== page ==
There are tons of independent stores that you can sell or trade games into ranging from specialist stores to those that take in everything.
Now usually the stores that specialize in games will give you the best trade in prices, whilst those that do not might give you a flat rate.
As such you will have to investigate on if these will be the best places for you to sell games
Other places to sell games
Carboot Sales, Yard Sales & Local Auctions
My wife and I have both love visiting local carboot sales, yard sales and auctions, and you would be surprised what you can find. We also used to sell at them quite frequently.
Computer games are a common feature of all of them.
Car Boot Sales
I rarely buy games when at a car boot sale but I have sold some of my games at car boot sales.
When selling at a car boot sale you need to remember that there will be a pitch fee, fuel costs and any food or drink costs if you buy there. For more on selling at car boots then you should read Car boot sale tips for sellers and 10 ways to increase your profit at a car boot sale.
As long as you are matching or undercutting what the game can go for online or in store then you will get a sale. After all we nearly all have smartphones to check the prices on eBay and if you mention you have checked eBay prices then it can turn some buyers off. Also don’t be afraid to do a bundle or do a deal to make more people interested. It is surprising just how many people don’t know how to haggle or even refuse to.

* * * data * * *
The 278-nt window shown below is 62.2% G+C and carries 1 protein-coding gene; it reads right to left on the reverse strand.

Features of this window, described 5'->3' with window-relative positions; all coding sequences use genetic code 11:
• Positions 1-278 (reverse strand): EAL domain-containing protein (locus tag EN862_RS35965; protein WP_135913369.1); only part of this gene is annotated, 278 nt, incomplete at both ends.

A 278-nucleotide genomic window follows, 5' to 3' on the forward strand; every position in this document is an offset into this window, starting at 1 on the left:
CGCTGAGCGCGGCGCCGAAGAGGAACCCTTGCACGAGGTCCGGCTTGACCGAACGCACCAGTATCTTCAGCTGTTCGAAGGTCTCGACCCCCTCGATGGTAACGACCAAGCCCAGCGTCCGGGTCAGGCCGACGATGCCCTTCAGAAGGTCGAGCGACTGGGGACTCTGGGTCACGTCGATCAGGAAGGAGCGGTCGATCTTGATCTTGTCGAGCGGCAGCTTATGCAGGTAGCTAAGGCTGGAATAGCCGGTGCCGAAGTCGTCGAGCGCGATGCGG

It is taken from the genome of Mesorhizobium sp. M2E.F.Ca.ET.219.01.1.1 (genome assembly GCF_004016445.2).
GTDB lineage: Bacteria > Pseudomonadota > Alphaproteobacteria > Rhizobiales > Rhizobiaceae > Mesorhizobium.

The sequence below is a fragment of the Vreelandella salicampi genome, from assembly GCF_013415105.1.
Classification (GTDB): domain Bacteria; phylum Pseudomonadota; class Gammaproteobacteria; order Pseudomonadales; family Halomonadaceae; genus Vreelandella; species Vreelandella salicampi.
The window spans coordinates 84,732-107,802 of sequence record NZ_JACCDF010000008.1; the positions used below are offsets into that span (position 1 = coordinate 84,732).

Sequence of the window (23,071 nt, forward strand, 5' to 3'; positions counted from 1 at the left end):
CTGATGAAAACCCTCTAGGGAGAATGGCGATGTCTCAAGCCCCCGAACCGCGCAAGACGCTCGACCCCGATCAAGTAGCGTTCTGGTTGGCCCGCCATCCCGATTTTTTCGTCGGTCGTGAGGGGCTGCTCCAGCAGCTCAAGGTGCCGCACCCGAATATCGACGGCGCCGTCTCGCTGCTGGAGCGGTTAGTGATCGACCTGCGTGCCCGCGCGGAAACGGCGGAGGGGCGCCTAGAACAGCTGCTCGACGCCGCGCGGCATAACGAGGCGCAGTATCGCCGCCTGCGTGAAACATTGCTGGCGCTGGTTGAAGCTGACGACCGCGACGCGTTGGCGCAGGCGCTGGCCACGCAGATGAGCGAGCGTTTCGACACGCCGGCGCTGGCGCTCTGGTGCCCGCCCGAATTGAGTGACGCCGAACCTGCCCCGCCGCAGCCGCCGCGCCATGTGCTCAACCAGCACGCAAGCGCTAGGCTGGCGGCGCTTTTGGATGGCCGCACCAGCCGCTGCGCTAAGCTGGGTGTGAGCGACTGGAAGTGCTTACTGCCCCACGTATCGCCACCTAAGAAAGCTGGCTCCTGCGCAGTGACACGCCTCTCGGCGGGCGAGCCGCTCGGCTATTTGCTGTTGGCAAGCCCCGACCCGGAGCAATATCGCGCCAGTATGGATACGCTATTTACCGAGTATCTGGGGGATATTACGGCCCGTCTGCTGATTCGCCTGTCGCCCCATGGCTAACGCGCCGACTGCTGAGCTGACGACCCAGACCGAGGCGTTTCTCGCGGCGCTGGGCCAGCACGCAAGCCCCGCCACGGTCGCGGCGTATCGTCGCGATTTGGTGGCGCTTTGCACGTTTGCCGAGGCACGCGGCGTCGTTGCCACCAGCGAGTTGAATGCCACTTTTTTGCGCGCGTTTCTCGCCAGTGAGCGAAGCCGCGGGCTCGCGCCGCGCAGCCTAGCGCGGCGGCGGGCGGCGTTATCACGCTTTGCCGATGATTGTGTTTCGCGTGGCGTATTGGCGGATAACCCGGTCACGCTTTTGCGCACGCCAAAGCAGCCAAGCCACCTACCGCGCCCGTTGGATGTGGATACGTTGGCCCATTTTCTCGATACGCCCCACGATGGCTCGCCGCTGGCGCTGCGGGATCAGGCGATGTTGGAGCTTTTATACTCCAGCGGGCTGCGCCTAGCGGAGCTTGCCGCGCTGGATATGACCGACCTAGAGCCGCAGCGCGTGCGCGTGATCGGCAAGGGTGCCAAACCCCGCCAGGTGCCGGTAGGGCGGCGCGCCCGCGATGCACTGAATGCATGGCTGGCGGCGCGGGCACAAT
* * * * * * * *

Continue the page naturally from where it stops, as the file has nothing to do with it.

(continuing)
Now yard sales are a great way to shift any amount of items you want rid of in your home.
Most villages in my area will hold one every year and there will be a great amount to see and buy. Often with people wanting to sell games with a large amount of other varied items. Often the only thing you will have to pay for is a small fee to the organizer to be put on the buyer/seller map.
Like with car boot sales then as long as the price you are selling at will match or undercut what the game can sell for online or in store then you will most likely get a sale. And don’t forget to do deals to make more people interested.
Now you might think that these are only for antiques but you will be surprised about how much can actually be in auctions.
I have seen current edition Warhammer, classic computer games & consoles, and even computers up for sale in auctions.
Now with auctions it is like eBay you will have to give a percentage to the auction for selling your items. You also need to be aware that you might not get what you want for said items, even if you put a reserve on it. It will all depend on who is there and how much they want it.
It isn’t where I would want to sell my games but it can be great for some old ones you don’t know what to do with anymore as nowhere else wants them.